“Do you know where I can find the train station?”, I asked from my bike to a staring boy.
“Chicken?”, answered the boy.
I had that suspicion, this is obviously not working. The language barrier is too big here in Uzbekistan. I grab my point-it booklet with pictures and point out a train station. The boy tells me in the for me not understable Uzbek language how I should get there.
I’m in Samarqand in Uzbekistan. I never expected that I would ever look for a train during this journey. Today it was really going to happen. I had no choice at all. After the fall in Iran my bicycle was not in a particularly good state anymore. It went worser and worser. I was driving around with three broken spokes. At some point I just couldn’t go any further. It was over, I really needed someone with the right tools. A tool to loosen my rear discs from the wheel. Actually, I just needed a new rim. A new rear wheel. But how do you ever find a European size rim in Central Asia?
A day after we crossed the border from Turkmenistan to Uzbekistan Ritzo, Ringo and I arrived in Bukhara. We were tipped for a good hostel named Rumi. We needed it, a break and some rest. And a clean shower after a week sweating and river swimming was also something delicious.
Ritzo left on his own the next day and I took the time to purchase a new gadget where I could keep my website up to date with. Everything would be fine with my bicycle because problems I would solve when they occur. In this way I survived for more than five months.
The first morning after secretly camping somewhere, there came three cute girls giving me breakfast at my tent. They lived a little further in a farm and had spotted me yesterday evening. They were curiously looking around at my stuff and told me that I had to look out for dangerous snakes here. The second day, 180 kilometer after Bukhara it went wrong. An spoke broke. Later another one. When finally a third spoke collapsed the fun was about to stop. I was between farming villages, in the middle of nowhere and couldn’t ride my bicycle anymore. How on earth was I going to fix this problem?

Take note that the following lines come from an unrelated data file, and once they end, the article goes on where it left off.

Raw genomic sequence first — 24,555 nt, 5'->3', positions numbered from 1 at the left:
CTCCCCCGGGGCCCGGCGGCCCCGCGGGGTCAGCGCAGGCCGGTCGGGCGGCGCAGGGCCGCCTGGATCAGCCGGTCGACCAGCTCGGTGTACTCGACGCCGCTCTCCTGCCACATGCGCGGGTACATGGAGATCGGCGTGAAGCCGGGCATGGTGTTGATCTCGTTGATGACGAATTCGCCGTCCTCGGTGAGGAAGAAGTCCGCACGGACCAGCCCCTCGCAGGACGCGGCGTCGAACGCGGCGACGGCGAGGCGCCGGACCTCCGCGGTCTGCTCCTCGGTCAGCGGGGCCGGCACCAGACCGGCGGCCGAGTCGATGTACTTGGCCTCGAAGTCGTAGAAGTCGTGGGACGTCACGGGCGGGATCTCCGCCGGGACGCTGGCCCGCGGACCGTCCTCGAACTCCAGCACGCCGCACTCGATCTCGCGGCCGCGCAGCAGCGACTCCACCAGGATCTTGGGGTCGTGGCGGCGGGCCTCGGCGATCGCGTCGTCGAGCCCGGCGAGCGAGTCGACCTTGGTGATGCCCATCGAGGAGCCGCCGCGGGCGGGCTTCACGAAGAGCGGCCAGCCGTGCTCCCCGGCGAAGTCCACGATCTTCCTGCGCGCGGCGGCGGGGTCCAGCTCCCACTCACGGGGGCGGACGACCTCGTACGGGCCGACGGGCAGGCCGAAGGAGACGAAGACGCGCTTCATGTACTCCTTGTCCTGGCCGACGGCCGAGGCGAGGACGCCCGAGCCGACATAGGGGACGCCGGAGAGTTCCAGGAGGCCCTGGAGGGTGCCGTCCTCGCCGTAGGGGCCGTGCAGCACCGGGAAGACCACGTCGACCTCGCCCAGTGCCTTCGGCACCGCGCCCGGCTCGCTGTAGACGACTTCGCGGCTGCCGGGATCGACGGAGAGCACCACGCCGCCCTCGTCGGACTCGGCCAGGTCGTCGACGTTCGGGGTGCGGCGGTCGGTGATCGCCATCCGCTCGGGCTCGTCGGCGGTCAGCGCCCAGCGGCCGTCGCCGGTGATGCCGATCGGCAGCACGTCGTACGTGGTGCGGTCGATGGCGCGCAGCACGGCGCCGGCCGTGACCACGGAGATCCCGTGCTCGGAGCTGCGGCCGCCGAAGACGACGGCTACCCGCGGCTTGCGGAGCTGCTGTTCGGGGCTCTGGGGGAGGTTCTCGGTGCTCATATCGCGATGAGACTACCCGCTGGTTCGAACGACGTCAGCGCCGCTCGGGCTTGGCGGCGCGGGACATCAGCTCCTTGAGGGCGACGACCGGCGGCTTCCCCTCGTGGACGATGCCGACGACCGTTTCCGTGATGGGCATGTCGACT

After visiting three bazars I found a number of spokes but couldn’t assemble them in any possible way without a special tool to loosen my gear discs.
On to Samarqand where I visited three so-called masters (as they call the bike repairers here) that would all send me away without help. I drove around with taxis from master to master. They all asked triple of the normal price because they think that all tourists are millionaires. That money I had saved in Iran by the hospitality I would spend here very quickly. In addition, I also had a registration requirement in Uzbekistan, which means you need to stay somewhere every night in a hostel or hotel or you risk a fine at the border.
I was used to the Iran culture but this was looking like a slightly different world!
When I finally found the only man in the region who could do it, he turned out to be a weekend in the mountains. So at that point I decided to do something on a certain morning that I had strictly forbidden to do. Unfortunately I had no choice. I had to go to the capital Tashkent because that was probably the only place in Uzbekistan where they could loosen my gear discs.
The next day in Tashkent I assemble a new wheel together for the first time in my life. I had never thought this was possible for me. Well, it actually wasn’t. In the evening I came in contact with Igor. Igor turned out to be a good bike repairer with the right tools. Luckily I was landed in the hands of someone who really wanted to help me. The same day at 11:00pm, I drove out his little bike basement with a healthy bicycle again.
Problems were solved once again and fortunately, because I really need it. I’m on my way to Kyrgyzstan, in which the roads are probably not as smooth as in the Netherlands. In Tashkent I met Alexander from Ireland. For the first two days we had to take the same route. And logically, because there is only one road that goes from west to east Uzbekistan. The next morning we drive along a 2200 meter mountain pass.
After all the events of the past few weeks I start to feel good again. The environment is not just sand but is starting to look like beautiful mountain landscapes. After three fast days, a farewell to Alexander, I arrive in the city of Farg’ona. I sit down on the ground in the center. Today I stay here, I think. I am going to look for a budget hotel soon.
“Where are you from?” I suddenly hear next to me in perfect English. I look up and see a lady of my age staring at me curiously. “Galandia,” I reply. “My father is working on his new flat, which he is going to rent. You might want to come over and stay there if you want?”, she ask a little bit later in the conversation.
“I really want but in Uzbekistan I need to regi… You know what? I don’t really care. Let’s go.”